A John Williams Score for every year of my life 7 – 1976 the Missouri Breaks

I know very little about the film which gave birth to this choice of score by John Williams. I know that it is a Western film which starred Marlon Brando and Jack Nicholson, but that’s only because they appear on the album artwork. Having looked at Wikipedia’s entry on the film, I see that it is the story of a regulator’s (read hired policeman) personal vendetta to destroy a gang of horse rustlers.

The score is somewhat of a departure for Williams. It is based largely on a small ensemble of guitars, mouth organ, bass and drums, piano, and occasional harpsichord.

The Theme (track 1) is sombre, but the mood is soon lifted by Logan’s Entrance, which is a wonderful jaunty melody played on harpsichord, mouth organ, piano, bass and drums. When Williams isn’t working with the huge forces of an orchestra, it’s interesting to see that even with the much thinner textures available to him, he is able to create such a rich tapestry of sound. This is partly because he understands the language of each of the instruments he is using. The guitar, which comes to the fore in the following track, “Logan and Calvin Talk”, is written for beautifully throughout, and Williams returned to this instrument in later scores such as Stepmom and The River. But it’s also for me because his command of melody is so sublime. Just listen to the little melody which begins the 2nd track.

The fourth track returns to the upbeat feel of the second track, with similar instrumentation and the addition of a banjo and even a fiddle – well, this is a western afterall. It’s enormously fun. Again, the melodies are strong, light-hearted and memorable. One gets the sense that this must have been great fun to perform as an instrumentalist.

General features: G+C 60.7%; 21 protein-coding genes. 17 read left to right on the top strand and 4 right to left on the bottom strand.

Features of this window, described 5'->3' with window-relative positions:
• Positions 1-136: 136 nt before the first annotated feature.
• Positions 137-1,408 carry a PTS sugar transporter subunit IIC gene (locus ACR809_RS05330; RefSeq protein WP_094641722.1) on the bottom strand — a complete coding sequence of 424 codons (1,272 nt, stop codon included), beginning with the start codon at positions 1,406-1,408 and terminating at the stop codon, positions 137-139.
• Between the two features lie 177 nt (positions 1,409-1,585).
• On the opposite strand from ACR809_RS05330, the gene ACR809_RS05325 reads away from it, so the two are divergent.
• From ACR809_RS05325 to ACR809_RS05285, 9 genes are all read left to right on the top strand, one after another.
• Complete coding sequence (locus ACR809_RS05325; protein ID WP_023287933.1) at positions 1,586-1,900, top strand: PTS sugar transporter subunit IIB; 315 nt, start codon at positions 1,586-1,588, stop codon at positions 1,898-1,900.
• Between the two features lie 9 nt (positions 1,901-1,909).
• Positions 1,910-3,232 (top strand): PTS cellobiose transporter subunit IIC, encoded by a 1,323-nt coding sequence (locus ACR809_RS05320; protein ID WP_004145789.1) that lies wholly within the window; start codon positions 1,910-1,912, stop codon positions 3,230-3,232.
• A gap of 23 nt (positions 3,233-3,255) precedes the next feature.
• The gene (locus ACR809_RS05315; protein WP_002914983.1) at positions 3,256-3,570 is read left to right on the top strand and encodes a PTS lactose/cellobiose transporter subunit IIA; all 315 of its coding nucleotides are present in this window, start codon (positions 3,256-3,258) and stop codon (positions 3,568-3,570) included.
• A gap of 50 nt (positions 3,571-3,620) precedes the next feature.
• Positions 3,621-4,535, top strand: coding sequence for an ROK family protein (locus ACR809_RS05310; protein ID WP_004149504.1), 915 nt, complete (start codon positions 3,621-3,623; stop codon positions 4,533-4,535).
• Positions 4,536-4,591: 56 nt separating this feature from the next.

The following track, After The Trial, I’m guessing is what we call source music – in that it’s performed live on screen – this feels like a squaredance or barndance.

Leaping on a bit, Logan and Jane is a beautifully delicate love theme, with similarities to the work Williams had done on the Reivers. There are two main melodies, one a truly lovely melody which begins with a gentle rocking between two notes. Everything is understated, and sparsely orchestrated, mainly played on the guitar, bass, harmonica, electric piano and glockenspiel. There is a child-like simplicity which is very charming.

I won’t say much more on this score, except to say that when i first heard it I must confess to having felt a little underwhelmed – it’s not John Williams as we usually hear him. But the joy of this score is it’s very simplicity and sparseness. Rather like the score to Stanley and Iris a few years later, the simple beauty of melody and texture is allowed to shine. One thing I have heard of John Williams music is that it is often so complex, so multi-layered, that it is sometimes difficult to truly understand his thought processes. That is not the case in this score. It’s a little gem. No completist should be without it.

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